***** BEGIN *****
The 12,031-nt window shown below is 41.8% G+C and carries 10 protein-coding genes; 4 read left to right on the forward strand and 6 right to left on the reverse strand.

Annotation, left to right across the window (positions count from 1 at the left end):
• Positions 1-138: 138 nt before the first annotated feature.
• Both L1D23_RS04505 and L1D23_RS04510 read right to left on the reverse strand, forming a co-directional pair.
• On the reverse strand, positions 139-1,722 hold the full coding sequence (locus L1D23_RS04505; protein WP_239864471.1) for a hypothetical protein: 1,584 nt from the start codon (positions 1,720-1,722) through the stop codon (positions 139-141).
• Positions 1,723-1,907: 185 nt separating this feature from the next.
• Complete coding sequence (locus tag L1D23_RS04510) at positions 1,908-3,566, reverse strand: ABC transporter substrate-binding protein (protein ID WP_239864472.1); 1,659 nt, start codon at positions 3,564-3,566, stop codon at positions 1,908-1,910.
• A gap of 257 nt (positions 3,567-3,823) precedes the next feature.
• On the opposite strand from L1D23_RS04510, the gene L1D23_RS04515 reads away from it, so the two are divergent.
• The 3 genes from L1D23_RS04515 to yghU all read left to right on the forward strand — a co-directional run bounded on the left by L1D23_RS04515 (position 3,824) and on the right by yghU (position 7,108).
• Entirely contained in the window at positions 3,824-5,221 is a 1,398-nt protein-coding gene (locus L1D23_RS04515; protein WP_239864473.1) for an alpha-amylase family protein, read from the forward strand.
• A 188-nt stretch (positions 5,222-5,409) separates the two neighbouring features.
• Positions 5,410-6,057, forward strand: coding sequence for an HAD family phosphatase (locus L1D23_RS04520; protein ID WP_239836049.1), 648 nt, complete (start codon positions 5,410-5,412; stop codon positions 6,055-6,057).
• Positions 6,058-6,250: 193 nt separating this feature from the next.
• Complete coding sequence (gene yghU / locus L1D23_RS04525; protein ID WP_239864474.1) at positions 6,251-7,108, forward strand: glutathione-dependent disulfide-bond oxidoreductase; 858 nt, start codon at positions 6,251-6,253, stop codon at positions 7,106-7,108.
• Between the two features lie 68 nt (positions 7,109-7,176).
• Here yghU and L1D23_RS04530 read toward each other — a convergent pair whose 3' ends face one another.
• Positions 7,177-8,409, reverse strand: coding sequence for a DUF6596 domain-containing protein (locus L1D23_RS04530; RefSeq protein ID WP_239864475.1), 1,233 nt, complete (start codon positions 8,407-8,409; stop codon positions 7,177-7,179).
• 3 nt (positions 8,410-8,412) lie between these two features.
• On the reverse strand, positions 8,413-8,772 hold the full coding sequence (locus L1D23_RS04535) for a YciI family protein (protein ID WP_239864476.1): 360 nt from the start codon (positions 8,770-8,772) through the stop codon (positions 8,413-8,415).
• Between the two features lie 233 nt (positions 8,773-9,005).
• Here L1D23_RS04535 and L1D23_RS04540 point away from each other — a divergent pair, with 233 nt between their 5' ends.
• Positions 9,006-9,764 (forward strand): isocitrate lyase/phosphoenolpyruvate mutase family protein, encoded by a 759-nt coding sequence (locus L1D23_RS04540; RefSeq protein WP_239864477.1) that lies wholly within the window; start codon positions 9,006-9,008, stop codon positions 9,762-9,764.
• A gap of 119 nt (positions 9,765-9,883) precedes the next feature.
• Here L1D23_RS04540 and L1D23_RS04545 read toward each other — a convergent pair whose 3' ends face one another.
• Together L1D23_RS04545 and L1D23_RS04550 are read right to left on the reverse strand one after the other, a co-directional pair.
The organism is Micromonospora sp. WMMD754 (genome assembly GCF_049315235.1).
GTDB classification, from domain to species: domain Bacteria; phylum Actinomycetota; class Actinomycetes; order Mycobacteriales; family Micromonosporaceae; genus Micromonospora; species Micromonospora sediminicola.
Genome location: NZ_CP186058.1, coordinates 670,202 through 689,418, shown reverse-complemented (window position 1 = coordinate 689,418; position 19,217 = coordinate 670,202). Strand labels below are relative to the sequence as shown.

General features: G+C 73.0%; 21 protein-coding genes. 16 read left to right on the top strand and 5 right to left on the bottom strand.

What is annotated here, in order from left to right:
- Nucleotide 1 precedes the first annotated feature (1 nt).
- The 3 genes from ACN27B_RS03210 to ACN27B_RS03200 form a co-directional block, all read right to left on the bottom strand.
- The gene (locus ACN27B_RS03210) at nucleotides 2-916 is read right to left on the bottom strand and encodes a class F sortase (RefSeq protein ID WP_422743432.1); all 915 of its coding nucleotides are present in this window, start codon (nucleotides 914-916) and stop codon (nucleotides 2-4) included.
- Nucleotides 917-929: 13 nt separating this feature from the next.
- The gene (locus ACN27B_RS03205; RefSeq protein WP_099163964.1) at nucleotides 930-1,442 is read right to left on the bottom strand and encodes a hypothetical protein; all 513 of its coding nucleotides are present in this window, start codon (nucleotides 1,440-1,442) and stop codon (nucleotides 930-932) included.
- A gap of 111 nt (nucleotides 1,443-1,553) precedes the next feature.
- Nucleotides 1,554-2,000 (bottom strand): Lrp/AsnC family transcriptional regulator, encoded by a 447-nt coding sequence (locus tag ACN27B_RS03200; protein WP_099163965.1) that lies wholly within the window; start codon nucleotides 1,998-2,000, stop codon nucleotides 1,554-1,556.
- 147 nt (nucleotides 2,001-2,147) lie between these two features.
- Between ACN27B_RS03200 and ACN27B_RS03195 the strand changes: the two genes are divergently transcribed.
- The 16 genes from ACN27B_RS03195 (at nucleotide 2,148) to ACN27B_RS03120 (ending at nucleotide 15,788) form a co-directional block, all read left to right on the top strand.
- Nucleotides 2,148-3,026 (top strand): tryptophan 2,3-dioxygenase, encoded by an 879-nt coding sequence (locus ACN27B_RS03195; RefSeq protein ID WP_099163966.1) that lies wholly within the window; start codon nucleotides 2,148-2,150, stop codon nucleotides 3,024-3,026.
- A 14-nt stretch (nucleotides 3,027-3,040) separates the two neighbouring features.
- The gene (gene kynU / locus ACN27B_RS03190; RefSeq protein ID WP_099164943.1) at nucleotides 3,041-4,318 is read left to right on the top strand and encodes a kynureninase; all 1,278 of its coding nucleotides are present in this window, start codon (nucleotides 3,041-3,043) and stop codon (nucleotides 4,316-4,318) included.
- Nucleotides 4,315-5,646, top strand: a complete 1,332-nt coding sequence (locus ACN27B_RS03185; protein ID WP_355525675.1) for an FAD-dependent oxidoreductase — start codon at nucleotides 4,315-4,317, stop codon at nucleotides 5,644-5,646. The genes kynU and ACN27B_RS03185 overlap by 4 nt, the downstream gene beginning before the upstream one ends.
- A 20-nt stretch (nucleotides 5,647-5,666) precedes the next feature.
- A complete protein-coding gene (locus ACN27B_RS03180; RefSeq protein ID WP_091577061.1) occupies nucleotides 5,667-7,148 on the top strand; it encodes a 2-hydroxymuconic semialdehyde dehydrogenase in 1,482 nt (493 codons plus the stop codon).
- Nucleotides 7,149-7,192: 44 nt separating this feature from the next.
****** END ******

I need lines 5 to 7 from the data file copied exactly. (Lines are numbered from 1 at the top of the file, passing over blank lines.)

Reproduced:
• On the reverse strand, positions 139-1,722 hold the full coding sequence (locus L1D23_RS04505; protein WP_239864471.1) for a hypothetical protein: 1,584 nt from the start codon (positions 1,720-1,722) through the stop codon (positions 139-141).
• Positions 1,723-1,907: 185 nt separating this feature from the next.
• Complete coding sequence (locus tag L1D23_RS04510) at positions 1,908-3,566, reverse strand: ABC transporter substrate-binding protein (protein ID WP_239864472.1); 1,659 nt, start codon at positions 3,564-3,566, stop codon at positions 1,908-1,910.